Scopus     h-index: 25

Document Type : Short Review Article


1 Department of Chemistry, Federal University Gashua, Yobe State, Nigeria

2 Department of Chemistry, Ahmadu Bello University, Zaria, Nigeria


Treatments of various diseases in pharmacology through herbs have begun a long time ago. Herbal medicines have been in practice since time immemorial, and over 80% of the global population depends on medicinal plants to treat disease. Medicinal plants contain active ingredients for functional therapeutics purposes, such as antimicrobial agents. Examples of those medicinal plants are found in different plant species belonging to different families such as Boraginaceae, Loranthaceae, Urticaceae, Plantaginaceae, Loganiaceae, Lamiaceae, among others. The genus, Strychnos belongs to the family of Loganiaceae and consists of about 200 species. Isolated compounds and antimicrobial of a few species from the Strychnos genus have been reported recently. This review aimed to detail the isolated compounds and antimicrobial efficacy of selected Strychnos species reported within 2014 – 2021. Based on the MIC result, the antimicrobial efficacy indicated that extracts of S. madagacariensis and S. pungens have the highest activity against S. typhi, extract of S. lucida have highest activity against B. cereus and S. pyogenes, extract of S. spinosa showed better activity against K. pneumonia and B. subtilis, extract of S. nux-vomica has highest activity against S. aureus, P. aeruginosa and E. faecalis while extract of S. colubrine exhibited excellent activity against C. perfringens. About thirty compounds belonging to alkaloids, terpenoid, terpene, steroids and other class and their pharmacological properties were reviewed in this study. This is concluded that the Strychnos species under this review contains a wide variety of compounds belonging to different classes of phytochemical, possessing significant antimicrobial activity.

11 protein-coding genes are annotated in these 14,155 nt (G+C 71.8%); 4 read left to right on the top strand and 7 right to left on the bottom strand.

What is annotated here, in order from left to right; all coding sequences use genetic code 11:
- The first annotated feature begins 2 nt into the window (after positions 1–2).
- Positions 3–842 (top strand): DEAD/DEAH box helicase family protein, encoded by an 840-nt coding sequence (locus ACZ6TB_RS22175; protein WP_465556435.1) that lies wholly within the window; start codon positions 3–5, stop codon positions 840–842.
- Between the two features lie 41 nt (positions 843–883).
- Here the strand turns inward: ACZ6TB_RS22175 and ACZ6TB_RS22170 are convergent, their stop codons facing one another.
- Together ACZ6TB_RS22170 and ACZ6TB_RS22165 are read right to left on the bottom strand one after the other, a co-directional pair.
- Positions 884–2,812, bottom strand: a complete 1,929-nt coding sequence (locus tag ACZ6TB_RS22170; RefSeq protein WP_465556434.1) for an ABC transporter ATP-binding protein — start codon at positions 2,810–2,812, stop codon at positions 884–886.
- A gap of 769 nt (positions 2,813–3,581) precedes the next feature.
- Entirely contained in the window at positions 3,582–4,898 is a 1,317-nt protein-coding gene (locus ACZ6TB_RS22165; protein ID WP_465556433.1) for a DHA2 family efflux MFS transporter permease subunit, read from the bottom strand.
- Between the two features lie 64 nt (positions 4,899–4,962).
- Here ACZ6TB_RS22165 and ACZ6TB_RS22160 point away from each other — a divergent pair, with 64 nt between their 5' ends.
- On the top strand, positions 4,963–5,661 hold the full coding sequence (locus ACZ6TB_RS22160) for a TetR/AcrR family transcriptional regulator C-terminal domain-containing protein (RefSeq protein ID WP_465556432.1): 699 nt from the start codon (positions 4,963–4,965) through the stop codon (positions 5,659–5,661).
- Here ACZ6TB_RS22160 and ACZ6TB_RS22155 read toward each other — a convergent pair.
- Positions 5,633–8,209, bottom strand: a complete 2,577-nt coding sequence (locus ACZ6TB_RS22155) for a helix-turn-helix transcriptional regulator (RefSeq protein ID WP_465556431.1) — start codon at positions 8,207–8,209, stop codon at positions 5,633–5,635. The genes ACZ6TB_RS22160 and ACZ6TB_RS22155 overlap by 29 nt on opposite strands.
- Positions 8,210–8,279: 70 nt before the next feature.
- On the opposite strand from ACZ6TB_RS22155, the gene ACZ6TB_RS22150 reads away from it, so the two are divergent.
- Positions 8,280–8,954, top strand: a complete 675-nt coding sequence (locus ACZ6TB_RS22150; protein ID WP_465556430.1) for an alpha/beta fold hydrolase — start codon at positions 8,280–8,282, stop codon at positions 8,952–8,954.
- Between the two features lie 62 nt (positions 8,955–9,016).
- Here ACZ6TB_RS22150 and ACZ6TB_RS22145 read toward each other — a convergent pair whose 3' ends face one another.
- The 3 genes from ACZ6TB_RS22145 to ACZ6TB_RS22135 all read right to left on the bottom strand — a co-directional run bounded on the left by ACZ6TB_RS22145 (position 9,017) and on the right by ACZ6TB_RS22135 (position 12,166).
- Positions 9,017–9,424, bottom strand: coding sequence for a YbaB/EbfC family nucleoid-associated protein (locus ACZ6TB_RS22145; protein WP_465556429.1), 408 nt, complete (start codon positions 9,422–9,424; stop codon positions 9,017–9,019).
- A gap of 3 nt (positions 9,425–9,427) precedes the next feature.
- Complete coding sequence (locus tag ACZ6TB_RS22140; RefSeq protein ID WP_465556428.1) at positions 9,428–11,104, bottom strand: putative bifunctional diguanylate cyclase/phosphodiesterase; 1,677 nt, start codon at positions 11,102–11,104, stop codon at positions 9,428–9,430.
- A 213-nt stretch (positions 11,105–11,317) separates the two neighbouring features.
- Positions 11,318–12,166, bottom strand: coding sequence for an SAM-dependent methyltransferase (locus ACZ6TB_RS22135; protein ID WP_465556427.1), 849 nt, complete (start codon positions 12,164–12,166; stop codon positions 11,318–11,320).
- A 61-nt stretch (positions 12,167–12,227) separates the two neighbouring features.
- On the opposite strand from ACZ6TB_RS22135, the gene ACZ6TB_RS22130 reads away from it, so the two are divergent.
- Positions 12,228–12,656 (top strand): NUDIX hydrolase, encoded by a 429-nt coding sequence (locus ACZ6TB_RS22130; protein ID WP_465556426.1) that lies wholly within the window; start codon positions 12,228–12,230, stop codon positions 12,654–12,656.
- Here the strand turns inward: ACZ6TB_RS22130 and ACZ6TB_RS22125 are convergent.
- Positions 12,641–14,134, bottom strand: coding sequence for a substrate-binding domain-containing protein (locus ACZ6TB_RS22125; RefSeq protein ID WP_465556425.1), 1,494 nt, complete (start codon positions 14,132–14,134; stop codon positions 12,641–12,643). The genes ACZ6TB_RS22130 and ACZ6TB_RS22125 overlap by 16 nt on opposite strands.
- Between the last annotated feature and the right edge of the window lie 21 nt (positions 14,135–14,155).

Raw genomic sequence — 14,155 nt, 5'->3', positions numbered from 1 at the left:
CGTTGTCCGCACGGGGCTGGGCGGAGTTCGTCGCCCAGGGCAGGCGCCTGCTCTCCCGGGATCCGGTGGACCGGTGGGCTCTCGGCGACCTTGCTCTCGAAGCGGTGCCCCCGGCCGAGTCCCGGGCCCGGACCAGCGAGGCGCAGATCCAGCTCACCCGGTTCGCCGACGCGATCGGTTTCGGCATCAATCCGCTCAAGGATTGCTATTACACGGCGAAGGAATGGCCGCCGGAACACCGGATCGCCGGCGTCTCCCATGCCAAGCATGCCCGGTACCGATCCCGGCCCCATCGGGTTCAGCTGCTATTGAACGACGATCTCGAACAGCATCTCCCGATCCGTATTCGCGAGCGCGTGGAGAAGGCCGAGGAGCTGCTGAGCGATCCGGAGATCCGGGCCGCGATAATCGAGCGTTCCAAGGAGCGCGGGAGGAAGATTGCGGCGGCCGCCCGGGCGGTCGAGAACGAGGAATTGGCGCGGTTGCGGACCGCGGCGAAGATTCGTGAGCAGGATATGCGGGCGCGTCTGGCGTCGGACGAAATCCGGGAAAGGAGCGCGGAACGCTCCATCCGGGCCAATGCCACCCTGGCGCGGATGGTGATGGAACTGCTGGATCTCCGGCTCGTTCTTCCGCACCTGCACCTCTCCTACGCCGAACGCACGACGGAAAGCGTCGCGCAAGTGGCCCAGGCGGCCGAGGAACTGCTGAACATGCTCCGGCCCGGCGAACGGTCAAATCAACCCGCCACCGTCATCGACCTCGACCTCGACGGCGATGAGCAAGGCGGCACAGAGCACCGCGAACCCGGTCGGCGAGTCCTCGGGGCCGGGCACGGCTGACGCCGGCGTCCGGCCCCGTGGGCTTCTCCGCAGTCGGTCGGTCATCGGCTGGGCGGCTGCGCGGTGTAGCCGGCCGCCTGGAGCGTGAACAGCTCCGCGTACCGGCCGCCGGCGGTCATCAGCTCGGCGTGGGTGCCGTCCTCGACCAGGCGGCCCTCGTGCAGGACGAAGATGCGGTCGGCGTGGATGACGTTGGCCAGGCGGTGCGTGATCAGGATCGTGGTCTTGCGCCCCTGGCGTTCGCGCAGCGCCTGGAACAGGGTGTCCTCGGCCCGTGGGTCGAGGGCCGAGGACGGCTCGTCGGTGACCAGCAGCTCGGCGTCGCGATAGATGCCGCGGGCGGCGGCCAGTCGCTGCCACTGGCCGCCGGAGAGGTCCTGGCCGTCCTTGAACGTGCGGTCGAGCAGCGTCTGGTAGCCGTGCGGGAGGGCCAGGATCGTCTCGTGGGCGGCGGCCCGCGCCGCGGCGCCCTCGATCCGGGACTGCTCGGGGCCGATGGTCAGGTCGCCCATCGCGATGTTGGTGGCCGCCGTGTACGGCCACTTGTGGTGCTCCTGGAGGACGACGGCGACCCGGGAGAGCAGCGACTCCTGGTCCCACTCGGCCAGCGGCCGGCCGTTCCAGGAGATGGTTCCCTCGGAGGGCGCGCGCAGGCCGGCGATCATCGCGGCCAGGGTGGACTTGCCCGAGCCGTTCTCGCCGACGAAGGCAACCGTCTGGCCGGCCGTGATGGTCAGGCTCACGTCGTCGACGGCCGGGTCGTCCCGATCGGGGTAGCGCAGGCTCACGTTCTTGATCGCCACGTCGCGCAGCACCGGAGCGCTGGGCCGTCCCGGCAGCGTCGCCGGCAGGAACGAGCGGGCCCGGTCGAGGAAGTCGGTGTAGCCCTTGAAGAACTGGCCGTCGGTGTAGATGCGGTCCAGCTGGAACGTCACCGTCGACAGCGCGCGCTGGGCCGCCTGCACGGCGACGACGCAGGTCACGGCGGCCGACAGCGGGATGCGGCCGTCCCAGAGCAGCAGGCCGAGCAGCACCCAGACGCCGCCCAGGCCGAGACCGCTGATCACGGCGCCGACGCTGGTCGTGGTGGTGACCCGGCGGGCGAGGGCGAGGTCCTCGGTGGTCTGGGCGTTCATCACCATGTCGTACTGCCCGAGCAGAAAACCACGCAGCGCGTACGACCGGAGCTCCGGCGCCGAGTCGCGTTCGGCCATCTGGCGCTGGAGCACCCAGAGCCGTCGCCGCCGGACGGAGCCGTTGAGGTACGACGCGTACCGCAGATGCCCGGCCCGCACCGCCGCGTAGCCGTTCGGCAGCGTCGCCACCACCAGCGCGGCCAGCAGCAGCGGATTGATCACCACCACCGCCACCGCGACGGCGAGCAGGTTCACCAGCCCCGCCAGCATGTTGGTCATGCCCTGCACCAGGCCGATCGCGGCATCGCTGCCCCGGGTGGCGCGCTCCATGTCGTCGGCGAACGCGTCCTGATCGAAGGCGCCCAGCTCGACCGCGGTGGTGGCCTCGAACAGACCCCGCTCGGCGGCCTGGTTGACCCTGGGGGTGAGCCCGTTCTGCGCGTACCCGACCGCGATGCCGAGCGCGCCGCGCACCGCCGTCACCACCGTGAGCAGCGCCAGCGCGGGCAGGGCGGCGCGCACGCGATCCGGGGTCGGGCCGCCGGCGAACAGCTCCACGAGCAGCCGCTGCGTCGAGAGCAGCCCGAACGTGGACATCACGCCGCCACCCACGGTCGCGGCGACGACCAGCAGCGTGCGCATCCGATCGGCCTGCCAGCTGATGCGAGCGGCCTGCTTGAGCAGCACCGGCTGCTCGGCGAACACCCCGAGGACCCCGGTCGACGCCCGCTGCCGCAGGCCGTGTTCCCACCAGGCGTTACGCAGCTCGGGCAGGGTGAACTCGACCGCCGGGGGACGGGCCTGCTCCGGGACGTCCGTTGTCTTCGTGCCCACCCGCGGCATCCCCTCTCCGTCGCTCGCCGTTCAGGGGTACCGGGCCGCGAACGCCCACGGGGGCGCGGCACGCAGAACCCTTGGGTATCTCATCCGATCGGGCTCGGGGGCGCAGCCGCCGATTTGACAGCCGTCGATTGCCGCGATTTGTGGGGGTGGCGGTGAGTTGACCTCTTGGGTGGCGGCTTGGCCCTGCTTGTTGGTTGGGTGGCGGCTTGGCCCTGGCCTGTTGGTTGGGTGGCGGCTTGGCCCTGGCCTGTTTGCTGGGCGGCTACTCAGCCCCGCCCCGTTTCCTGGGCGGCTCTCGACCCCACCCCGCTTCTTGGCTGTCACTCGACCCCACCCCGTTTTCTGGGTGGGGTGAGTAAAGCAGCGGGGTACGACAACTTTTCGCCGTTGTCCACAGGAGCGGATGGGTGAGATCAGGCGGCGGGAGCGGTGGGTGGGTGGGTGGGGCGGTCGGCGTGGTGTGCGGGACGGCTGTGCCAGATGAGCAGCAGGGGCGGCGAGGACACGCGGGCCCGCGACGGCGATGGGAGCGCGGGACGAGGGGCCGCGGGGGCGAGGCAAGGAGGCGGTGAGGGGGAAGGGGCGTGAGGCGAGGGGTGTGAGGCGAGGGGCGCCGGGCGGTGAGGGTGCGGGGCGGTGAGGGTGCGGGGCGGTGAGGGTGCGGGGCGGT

Graphical Abstract

Recent Advances in Isolation and Antimicrobial Efficacy of Selected Strychnos Species: A Mini Review


Main Subjects

  1. Introduction

The prevalence of the infectious disease has been documented throughout history, and hence the establishment of a healthcare scheme is critical for the quality of life that everyone desire [1, 2].

Herbal remedies are discovered and made known through the traditional therapeutic system while herbal treatments for many diseases have been used in pharmacology for a long time ago. These techniques are known as folk healing and have been used worldwide [3, 4].

Alternative medicine and traditional medicine is known as herbal medicine, has been used in India since time immemorial, according to reference [5]. Plant-based medications are used by about 80% of the world's population for therapeutic purposes, according to reports by reference [5]. These are incredibly beneficial in primary healthcare, extending from rural areas in developing countries to developed ones where modern medicines are primarily employed.

Due to the presence of active chemicals in medicinal plants, they are regarded as complementary therapeutics and have improved the management of ill-health problems [6]. Many of these active ingredients in plants are known as phytochemicals, and they have been shown to have therapeutic properties such as antidepressant activity [7], antioxidant activity [8], antimicrobial activity [9] and other biological activities.

Antimicrobials derived from plants have a lot of medicinal potentialities as reported by reference [10]. Mohammadi and co-workers [11] studied the antibacterial activity of silver nanoparticles (AgNps) generated from a mixture of Ferula gumosa, Ferula latisecta, Teucrium polium, and Trachomitum venetum leaves and stem bark extracts. A review of Zirconia Nanoparticles produced from plant extracts for medical uses has been published [12]. Selenium nanoparticles made from plant extracts have been studied for various biological applications [13]. Several researches on the antimicrobial activity of medicinal plant extracts have found that they are effective against microbial infections. Compounds isolated from plants, including the genus Heracleum, have been reported [14].

Bacterial and fungal diseases significantly influence on public health, and their resistance to antibiotics has prompted increased medical worry [15]. Humans contract bacterial infections from the air, food, water, or living vectors [16]. Despite this, many bacteria organisms in human bodies do not cause disease. Bacterial cellulitis, strep throat, vaginosis, bacterial, syphilis, gonorrhoea, chlamydia, tuberculosis, tetanus, cholera, botulism, and various other infections can all be caused by bacteria that enter human bodies. Ringworm, vaginal yeast infection, thrush, histoplasmosis, aspergillosis, fungus meningitis, are examples of fungi infections [17].